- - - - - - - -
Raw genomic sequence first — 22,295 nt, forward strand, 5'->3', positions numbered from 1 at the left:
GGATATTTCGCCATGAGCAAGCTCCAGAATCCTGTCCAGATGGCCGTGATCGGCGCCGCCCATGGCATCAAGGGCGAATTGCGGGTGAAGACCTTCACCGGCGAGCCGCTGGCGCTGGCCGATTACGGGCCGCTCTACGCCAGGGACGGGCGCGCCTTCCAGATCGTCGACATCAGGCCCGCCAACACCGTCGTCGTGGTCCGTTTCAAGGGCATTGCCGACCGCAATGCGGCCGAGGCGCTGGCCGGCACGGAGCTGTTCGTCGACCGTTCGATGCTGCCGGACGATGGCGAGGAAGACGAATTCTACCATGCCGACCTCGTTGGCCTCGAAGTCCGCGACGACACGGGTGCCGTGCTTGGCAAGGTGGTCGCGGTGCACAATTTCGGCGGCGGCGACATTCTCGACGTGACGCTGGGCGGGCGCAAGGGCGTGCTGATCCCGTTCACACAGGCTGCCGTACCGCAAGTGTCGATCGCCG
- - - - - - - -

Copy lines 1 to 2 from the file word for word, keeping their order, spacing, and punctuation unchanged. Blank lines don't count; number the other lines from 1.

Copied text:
Raw genomic sequence first — 22,295 nt, forward strand, 5'->3', positions numbered from 1 at the left:
GGATATTTCGCCATGAGCAAGCTCCAGAATCCTGTCCAGATGGCCGTGATCGGCGCCGCCCATGGCATCAAGGGCGAATTGCGGGTGAAGACCTTCACCGGCGAGCCGCTGGCGCTGGCCGATTACGGGCCGCTCTACGCCAGGGACGGGCGCGCCTTCCAGATCGTCGACATCAGGCCCGCCAACACCGTCGTCGTGGTCCGTTTCAAGGGCATTGCCGACCGCAATGCGGCCGAGGCGCTGGCCGGCACGGAGCTGTTCGTCGACCGTTCGATGCTGCCGGACGATGGCGAGGAAGACGAATTCTACCATGCCGACCTCGTTGGCCTCGAAGTCCGCGACGACACGGGTGCCGTGCTTGGCAAGGTGGTCGCGGTGCACAATTTCGGCGGCGGCGACATTCTCGACGTGACGCTGGGCGGGCGCAAGGGCGTGCTGATCCCGTTCACACAGGCTGCCGTACCGCAAGTGTCGATCGCCG